Attitudes vs beliefs  Attitudes: global evaluations toward some object or issue  How we feel about something  beliefs: pieces of information about something; facts or opinions  Info we expect to be true/fact, but they don't always have to be. (childhood vaccinations causing autism)  Let s ask Fyodor …  Every man has reminiscences which he would not tell to everyone but only his friends. He has other matters on his mind which he would not reveal even to his friends, but only to himself, and that in secret. But there are other things which a man is afraid to tell even to himself, and every decent man has a number of such things stored away in his mind.  Fyodor Dostoyevsky  Fyodor makes 2 important points: 1. There are some private attitudes which we may not share with others. 2. We may not be aware of all of our own attitudes. Dual attitudes  Implicit attitudes: automatic and nonconscious evaluative responses  Explicit attitudes: controlled & conscious evaluative responses Why we have attitudes  General attitudes facilitate quick, efficient decision making in specific situations  We are cognitive misers and by having attitudes we do not have to think about a situation from scratch  Help us adjust to new situations.  e.g. If I have the general attitude that extreme (absurd) sports are good and fun, we may act favorably toward taser ball.  If we have the general attitude that being eletrocuted is bad, we will act accrodingly  Processing & remembering information is not enough- we need the evaluative component to guide future behaviour. Bad is stronger than good  Bad/good is the most basic level of categorization.  I like it vs. I don't like it (one of the first categorization children grasp)  Upon identifying something new, people immediately & unconsciously decide whether it is bad or good.  This initial reaction can be changed with further thought, but we don’t always apply further thought. o We may OR may not change initial reaction when new info is available (i.e. from other people) o We only take time to assess initial reaction when we are motivated to do so and when we have the time to do so Immediate reactions  Fortune's dad: Eek! A spider! Bad! (initial negative attitude toward spiders)  Australian host:Actually, we encourage that species of spider to live in the house. They are harmless to us, and they eat the mosquitoes.” (new information that motivated to reassess initial reaction)  Fortune's dad: “Oh, well, I guess that spider is a good thing.” (attitude revised and changed) Bad is stronger than good  Baumeister et al, 2001  Bad emotions/negative attitudes, bad parents (affects children more than good ones) and bad feedback (draws more attention than good ones) have more impact than good ones.  Bad information is processed more thoroughly than good.  Bad requires action on your part and some sort of remedy  Natural inclination to focus on things we want and what we do not have and not things that are already good in our life (higher levels of gratification -> higher levels of reported self well-being) How attitudes are formed  Mere exposure effect  Classical conditioning  Operant conditioning  Social learning  How attitudes are formed  Mere exposure effect  Familiarity does NOT breed contempt o Novel things will draw our attention, but we like things we are more comfortable and know well o MEE Works in degrees (we like things that are more familiar with than less familiar with, and more familiarity will increase liking)  Qualification: if your initial reaction is negative, repeated exposure will make you dislike it more o If Initial categorization is strongly negative, repeated exposure will not always be enough to reassess initial reaction  very robust & one of the most-demonstrated effects in social psychology. o Most things with more exposure will generate more favorable attitudes. How attitudes are formed  Classical conditioning  Association between positive stimuli & neutral stimuli results in more positive attitudes towards formerly neutral stimuli.  Celebrity endorsements Classical Conditioning of Attitudes  Staats & Staats, 1958  The word Dutch was paired with + words (vacation, gift); the word Swedish was paired with – words (bitter, failure).  When tested afterwards, participants preferred Dutch to Swedish.  In study 2, the pairing was reversed, and people preferred Swedish.  May help to explain the prejudice against social groups (i.e. mentally ill, racial groups) who are frequently associated with negative information in the media How attitudes are formed  Operant conditioning: More likely to repeat behaviours that have been rewarded.  Brown, 1956  Students wrote an essay about capital punishment and randomly received an A or a D.  Those who received an A had more positive attitudes towards capital punishment than those who received a D  How attitudes are formed  Social learning  More likely to repeat behaviours that have resulted in rewards for others. (operant conditioning through vicarious experience) Attitude polarization  Attitudes become stronger when people take time to reflect on them.  Confirmation bias supports this. (but not the same thing)  Lord et al. (1979)  People reading arguments for and against the death penalty were biased towards arguments that supported their original attitude.  Attitudes became stronger. Consistency  People don t like it when their beliefs, attitudes and behaviours are inconsistent. (it's uncomfortable)  Two theories emphasizing consistency:  Heider s Balance theory (AKA POX theory)  Cognitive dissonance theory Heider’s Balance Theory  Triads: Person (P), other person (O), attitude object (X)  Any combination of the triad but must include at least one (P) person to perceive  Two types of relationships:  Sentiment relationships (I like it/I hate it)  Unit relationships (I'm associated with it/I'm not associated with it)  Each relationship assigned + or - sign  Heider s Balance Theory  Bob likes the poem.  Bob does not like Jim.  Jim wrote the poem that Bob does not like. o Thus this triangle is unbalanced, as Bob would expect to dislike a poem written by Jim whom he hates. This situation would thus be uncomfortable by Bob.  Heider s Balance Theory  You love your sister.  You hate this new boyfriend she got.  Your sis loves her boyfriend. o Unbalanced relationship and uncomfortable inconsistency, and you might want to bring the relationship into balance. (By taking a liking to her bf, disliking your sister And her bf, or by making them break up.)  Heider s Balance Theory  Heider s Balance Theory  Multiply the signs and if they are positive, the relationships are balanced.  Proverb expressed: The enemy of my enemy is my friend. Heider’s Balance Theory: Drawbacks  Assumes relationships are symmetrical.  The sis' boyfriend you hate might like you.  Does not assess relative strengths of relationships.  Your love for your sister might be stronger than your disliking for her boyfriend.  Limited to situations involving 3 elements. Cognitive Dissonance Theory  Inconsistencies produce psychological discomfort, leading people to rationalize their behaviour or change their attitudes.  They may change behaviour, but does not happen often.  Festinger & Carlsmith, 1959  Paid participants $1 or $20 to say that a boring task was enjoyable. (Independent variable: how much the participants were paid to lie)  Participants in the $1 condition later said that the task was far more enjoyable than did those in the $20 or control conditions. o Being paid $1 is not enough to justify a lie and as a result be motivated to justify their actions by saying that they actually enjoyed it  "I didn't actually lie, the boring task was actually fun" o Much easier for people who received $20 to justify the lie (the amount is enough) Cognitive Dissonance Theory  Effort justification: when people suffer, work hard or make sacrifices, they will try to convince themselves that it was worthwhile.  Nobody wants to believe that their efforts are ever useless and regret their past actions.  Aronson & Mills, 1959  Young women “interviewed” for participation in a group discussion of sex. (taboo in 1959)  Interview was either mild or very embarrassing. (embarrassing: how often do you masturbate? How many partners did you have sex with?)  Group discussion was very boring, but women from the embarrassing condition rated it more enjoyable.  Choice is important. If you performed an action but didn’t choose it, you don’t have to rationalize it. (you can blame on someone else)  Linder et al., 1967  Participants wrote an essay on a controversial topic.  Some were simply told to write the essay, others were gently pressured to choose to do so.  Those in the choice condition changed their attitudes to be more in line with the topic of the essay. o Those who were simply told to write an essay did not have to justify their claims as they could blame the experime o Those whose beliefs were strongly against capitalism but felt that they chose to write about it favorably adjusted their attitudes to reduce this inconsistency.  Cognitive Dissonance  For an economic era that is prosperous  Video  When Trauma Makes the Heart Grow Fonder: Cognitive Dissonance and the Justification of Effort.  Belief that being a soldier isn't useful  High degree of effort in training as a soldier  Thus -> Come to value the military highly and take pride in their job  (Under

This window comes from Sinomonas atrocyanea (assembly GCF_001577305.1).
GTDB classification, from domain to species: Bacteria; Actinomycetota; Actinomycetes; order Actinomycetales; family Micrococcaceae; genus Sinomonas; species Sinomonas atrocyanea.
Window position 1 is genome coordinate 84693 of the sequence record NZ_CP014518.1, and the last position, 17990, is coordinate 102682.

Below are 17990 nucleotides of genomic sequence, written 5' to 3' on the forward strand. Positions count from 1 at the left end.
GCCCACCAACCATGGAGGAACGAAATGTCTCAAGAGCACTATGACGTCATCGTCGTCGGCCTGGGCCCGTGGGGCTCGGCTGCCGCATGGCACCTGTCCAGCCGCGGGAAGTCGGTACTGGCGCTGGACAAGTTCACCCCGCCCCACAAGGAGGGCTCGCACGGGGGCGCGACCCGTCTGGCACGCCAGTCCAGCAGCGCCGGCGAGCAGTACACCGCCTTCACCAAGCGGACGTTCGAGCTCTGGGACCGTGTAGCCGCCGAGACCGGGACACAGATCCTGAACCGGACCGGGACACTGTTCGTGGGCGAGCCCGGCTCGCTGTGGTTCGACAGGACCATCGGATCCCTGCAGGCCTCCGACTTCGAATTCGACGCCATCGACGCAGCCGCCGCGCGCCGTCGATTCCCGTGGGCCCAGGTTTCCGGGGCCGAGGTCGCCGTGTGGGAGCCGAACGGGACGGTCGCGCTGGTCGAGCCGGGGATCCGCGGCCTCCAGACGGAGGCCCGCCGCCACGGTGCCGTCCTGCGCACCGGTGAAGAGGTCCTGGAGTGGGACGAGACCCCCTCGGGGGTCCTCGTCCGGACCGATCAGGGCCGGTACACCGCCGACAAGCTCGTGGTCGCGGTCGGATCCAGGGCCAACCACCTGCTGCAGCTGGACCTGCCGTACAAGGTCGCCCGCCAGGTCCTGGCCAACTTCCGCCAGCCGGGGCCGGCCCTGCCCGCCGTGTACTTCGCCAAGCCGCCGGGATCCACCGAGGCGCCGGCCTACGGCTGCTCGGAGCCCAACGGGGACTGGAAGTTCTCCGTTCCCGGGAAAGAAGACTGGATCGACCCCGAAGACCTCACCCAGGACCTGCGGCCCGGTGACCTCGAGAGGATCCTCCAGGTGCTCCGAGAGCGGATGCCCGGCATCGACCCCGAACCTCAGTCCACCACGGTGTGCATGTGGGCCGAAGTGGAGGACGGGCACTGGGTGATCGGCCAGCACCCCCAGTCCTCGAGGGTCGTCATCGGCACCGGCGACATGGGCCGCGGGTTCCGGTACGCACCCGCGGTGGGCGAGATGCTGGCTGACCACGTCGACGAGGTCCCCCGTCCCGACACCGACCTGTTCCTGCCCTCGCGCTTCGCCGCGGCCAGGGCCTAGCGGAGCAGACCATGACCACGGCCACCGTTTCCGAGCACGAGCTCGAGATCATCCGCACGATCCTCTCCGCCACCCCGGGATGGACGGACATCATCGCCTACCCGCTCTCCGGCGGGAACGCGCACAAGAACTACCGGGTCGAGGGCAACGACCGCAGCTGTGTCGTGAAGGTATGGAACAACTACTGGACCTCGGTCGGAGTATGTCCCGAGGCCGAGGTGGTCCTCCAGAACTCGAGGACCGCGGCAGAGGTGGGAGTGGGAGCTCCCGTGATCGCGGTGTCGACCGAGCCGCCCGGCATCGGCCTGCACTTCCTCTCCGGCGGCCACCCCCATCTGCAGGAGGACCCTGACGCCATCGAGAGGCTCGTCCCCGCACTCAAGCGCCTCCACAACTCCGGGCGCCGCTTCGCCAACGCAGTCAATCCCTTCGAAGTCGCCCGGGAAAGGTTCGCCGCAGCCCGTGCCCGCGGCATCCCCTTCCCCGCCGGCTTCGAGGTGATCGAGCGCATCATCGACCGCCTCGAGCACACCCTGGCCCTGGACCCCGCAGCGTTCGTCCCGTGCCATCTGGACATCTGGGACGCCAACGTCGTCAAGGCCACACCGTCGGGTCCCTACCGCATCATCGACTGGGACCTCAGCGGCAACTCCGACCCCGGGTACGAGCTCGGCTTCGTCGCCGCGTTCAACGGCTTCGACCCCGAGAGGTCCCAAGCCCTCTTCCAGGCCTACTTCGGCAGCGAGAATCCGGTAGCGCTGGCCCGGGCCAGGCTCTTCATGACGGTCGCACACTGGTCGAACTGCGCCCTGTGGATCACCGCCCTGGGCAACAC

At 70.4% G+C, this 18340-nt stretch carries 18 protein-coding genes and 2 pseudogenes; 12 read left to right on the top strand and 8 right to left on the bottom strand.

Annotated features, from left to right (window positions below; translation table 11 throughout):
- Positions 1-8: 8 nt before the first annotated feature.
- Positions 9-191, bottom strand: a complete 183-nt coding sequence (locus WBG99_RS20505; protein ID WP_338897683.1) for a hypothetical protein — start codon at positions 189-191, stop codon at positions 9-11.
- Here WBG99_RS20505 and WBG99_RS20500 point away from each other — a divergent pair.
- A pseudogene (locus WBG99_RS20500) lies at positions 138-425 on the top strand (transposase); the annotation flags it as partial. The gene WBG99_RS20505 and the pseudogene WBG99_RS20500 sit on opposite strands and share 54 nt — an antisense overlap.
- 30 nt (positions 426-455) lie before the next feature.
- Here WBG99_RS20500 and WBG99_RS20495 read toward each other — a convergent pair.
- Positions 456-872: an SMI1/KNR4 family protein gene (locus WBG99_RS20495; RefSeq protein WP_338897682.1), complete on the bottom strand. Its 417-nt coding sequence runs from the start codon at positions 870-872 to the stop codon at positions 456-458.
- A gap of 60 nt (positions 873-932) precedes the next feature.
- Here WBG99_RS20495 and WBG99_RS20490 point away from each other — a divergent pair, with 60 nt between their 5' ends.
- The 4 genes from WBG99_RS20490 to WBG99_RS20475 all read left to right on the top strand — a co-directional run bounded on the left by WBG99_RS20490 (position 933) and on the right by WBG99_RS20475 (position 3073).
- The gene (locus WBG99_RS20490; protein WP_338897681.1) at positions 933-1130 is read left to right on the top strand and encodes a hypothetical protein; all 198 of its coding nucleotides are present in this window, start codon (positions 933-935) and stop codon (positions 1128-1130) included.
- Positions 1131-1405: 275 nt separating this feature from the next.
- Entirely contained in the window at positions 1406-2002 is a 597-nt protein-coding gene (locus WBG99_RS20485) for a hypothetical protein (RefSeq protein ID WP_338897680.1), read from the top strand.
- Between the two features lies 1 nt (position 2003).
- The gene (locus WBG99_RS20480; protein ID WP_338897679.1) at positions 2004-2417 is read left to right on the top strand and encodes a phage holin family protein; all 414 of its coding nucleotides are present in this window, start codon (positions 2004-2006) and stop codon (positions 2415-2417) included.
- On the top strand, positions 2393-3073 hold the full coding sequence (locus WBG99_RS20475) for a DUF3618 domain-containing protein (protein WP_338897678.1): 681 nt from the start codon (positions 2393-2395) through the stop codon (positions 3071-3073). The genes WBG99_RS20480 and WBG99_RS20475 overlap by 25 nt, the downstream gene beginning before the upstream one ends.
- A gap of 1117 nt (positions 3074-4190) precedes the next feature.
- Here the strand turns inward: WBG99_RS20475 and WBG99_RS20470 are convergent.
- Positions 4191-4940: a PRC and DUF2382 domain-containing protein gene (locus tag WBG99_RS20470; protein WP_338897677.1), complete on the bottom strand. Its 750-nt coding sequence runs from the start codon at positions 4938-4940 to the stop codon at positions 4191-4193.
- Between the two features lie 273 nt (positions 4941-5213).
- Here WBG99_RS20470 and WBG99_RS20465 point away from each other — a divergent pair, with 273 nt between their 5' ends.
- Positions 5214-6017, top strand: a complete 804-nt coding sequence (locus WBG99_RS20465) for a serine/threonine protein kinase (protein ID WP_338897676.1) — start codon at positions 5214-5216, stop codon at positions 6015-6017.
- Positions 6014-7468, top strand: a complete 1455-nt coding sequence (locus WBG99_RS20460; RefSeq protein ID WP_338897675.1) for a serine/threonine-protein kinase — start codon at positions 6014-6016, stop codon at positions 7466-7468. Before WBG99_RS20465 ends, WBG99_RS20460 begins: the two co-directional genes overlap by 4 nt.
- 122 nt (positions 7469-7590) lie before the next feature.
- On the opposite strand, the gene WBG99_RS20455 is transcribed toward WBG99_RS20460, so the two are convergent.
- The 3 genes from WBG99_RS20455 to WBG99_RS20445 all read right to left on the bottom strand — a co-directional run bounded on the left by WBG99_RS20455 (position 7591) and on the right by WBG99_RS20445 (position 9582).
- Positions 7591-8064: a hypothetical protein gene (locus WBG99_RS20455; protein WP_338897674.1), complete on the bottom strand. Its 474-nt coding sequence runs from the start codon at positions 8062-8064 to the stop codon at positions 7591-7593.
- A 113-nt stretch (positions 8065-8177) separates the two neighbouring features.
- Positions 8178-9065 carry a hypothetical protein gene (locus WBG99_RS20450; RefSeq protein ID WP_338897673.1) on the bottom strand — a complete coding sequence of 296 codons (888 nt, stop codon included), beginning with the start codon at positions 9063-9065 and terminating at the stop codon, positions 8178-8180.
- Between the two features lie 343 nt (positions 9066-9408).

More Less

Related notes for PSY220H1

Log In


Don't have an account?

Join OneClass

Access over 10 million pages of study
documents for 1.3 million courses.

Sign up

Join to view


By registering, I agree to the Terms and Privacy Policies
Already have an account?
Just a few more details

So we can recommend you notes for your school.

Reset Password

Please enter below the email address you registered with and we will send you a link to reset your password.

Add your courses

Get notes from the top students in your class.